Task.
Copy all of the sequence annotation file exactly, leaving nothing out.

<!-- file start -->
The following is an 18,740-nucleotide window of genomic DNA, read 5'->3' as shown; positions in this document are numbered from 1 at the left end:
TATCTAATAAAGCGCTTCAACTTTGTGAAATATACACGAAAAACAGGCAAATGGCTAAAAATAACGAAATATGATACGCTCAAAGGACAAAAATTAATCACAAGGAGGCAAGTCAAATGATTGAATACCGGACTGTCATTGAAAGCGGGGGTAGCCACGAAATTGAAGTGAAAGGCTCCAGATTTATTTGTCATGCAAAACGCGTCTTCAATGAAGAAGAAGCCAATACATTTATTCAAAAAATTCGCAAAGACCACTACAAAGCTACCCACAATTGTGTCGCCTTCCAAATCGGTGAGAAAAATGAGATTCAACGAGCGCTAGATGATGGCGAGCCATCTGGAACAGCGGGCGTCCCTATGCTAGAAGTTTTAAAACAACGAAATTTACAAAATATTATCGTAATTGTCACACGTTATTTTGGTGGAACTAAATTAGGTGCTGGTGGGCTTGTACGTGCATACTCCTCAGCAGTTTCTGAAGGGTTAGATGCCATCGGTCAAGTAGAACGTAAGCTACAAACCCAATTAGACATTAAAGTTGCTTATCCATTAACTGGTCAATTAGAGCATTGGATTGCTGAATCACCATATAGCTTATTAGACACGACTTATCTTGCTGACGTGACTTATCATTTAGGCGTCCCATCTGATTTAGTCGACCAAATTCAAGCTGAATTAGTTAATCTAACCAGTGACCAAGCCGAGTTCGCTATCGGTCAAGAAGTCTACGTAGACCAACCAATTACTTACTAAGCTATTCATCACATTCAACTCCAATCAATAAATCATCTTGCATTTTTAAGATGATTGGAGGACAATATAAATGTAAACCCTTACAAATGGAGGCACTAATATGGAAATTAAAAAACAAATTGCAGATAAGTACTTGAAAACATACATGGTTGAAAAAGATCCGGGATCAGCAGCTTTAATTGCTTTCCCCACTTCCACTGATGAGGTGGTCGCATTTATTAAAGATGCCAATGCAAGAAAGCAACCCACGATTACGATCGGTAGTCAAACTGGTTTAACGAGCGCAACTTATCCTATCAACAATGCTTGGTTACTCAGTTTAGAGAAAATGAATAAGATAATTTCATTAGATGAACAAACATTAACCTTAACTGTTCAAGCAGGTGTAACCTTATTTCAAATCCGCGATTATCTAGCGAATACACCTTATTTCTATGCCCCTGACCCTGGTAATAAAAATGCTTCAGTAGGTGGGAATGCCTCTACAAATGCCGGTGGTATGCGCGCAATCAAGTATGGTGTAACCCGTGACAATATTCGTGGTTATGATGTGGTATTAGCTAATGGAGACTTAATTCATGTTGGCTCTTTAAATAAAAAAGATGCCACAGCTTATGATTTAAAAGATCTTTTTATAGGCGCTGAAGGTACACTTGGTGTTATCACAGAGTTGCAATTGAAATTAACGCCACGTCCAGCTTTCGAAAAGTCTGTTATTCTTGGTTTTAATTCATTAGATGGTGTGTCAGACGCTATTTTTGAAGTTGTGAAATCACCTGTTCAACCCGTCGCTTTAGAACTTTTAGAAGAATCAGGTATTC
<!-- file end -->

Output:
The following is an 18,740-nucleotide window of genomic DNA, read 5'->3' as shown; positions in this document are numbered from 1 at the left end:
TATCTAATAAAGCGCTTCAACTTTGTGAAATATACACGAAAAACAGGCAAATGGCTAAAAATAACGAAATATGATACGCTCAAAGGACAAAAATTAATCACAAGGAGGCAAGTCAAATGATTGAATACCGGACTGTCATTGAAAGCGGGGGTAGCCACGAAATTGAAGTGAAAGGCTCCAGATTTATTTGTCATGCAAAACGCGTCTTCAATGAAGAAGAAGCCAATACATTTATTCAAAAAATTCGCAAAGACCACTACAAAGCTACCCACAATTGTGTCGCCTTCCAAATCGGTGAGAAAAATGAGATTCAACGAGCGCTAGATGATGGCGAGCCATCTGGAACAGCGGGCGTCCCTATGCTAGAAGTTTTAAAACAACGAAATTTACAAAATATTATCGTAATTGTCACACGTTATTTTGGTGGAACTAAATTAGGTGCTGGTGGGCTTGTACGTGCATACTCCTCAGCAGTTTCTGAAGGGTTAGATGCCATCGGTCAAGTAGAACGTAAGCTACAAACCCAATTAGACATTAAAGTTGCTTATCCATTAACTGGTCAATTAGAGCATTGGATTGCTGAATCACCATATAGCTTATTAGACACGACTTATCTTGCTGACGTGACTTATCATTTAGGCGTCCCATCTGATTTAGTCGACCAAATTCAAGCTGAATTAGTTAATCTAACCAGTGACCAAGCCGAGTTCGCTATCGGTCAAGAAGTCTACGTAGACCAACCAATTACTTACTAAGCTATTCATCACATTCAACTCCAATCAATAAATCATCTTGCATTTTTAAGATGATTGGAGGACAATATAAATGTAAACCCTTACAAATGGAGGCACTAATATGGAAATTAAAAAACAAATTGCAGATAAGTACTTGAAAACATACATGGTTGAAAAAGATCCGGGATCAGCAGCTTTAATTGCTTTCCCCACTTCCACTGATGAGGTGGTCGCATTTATTAAAGATGCCAATGCAAGAAAGCAACCCACGATTACGATCGGTAGTCAAACTGGTTTAACGAGCGCAACTTATCCTATCAACAATGCTTGGTTACTCAGTTTAGAGAAAATGAATAAGATAATTTCATTAGATGAACAAACATTAACCTTAACTGTTCAAGCAGGTGTAACCTTATTTCAAATCCGCGATTATCTAGCGAATACACCTTATTTCTATGCCCCTGACCCTGGTAATAAAAATGCTTCAGTAGGTGGGAATGCCTCTACAAATGCCGGTGGTATGCGCGCAATCAAGTATGGTGTAACCCGTGACAATATTCGTGGTTATGATGTGGTATTAGCTAATGGAGACTTAATTCATGTTGGCTCTTTAAATAAAAAAGATGCCACAGCTTATGATTTAAAAGATCTTTTTATAGGCGCTGAAGGTACACTTGGTGTTATCACAGAGTTGCAATTGAAATTAACGCCACGTCCAGCTTTCGAAAAGTCTGTTATTCTTGGTTTTAATTCATTAGATGGTGTGTCAGACGCTATTTTTGAAGTTGTGAAATCACCTGTTCAACCCGTCGCTTTAGAACTTTTAGAAGAATCAGGTATTC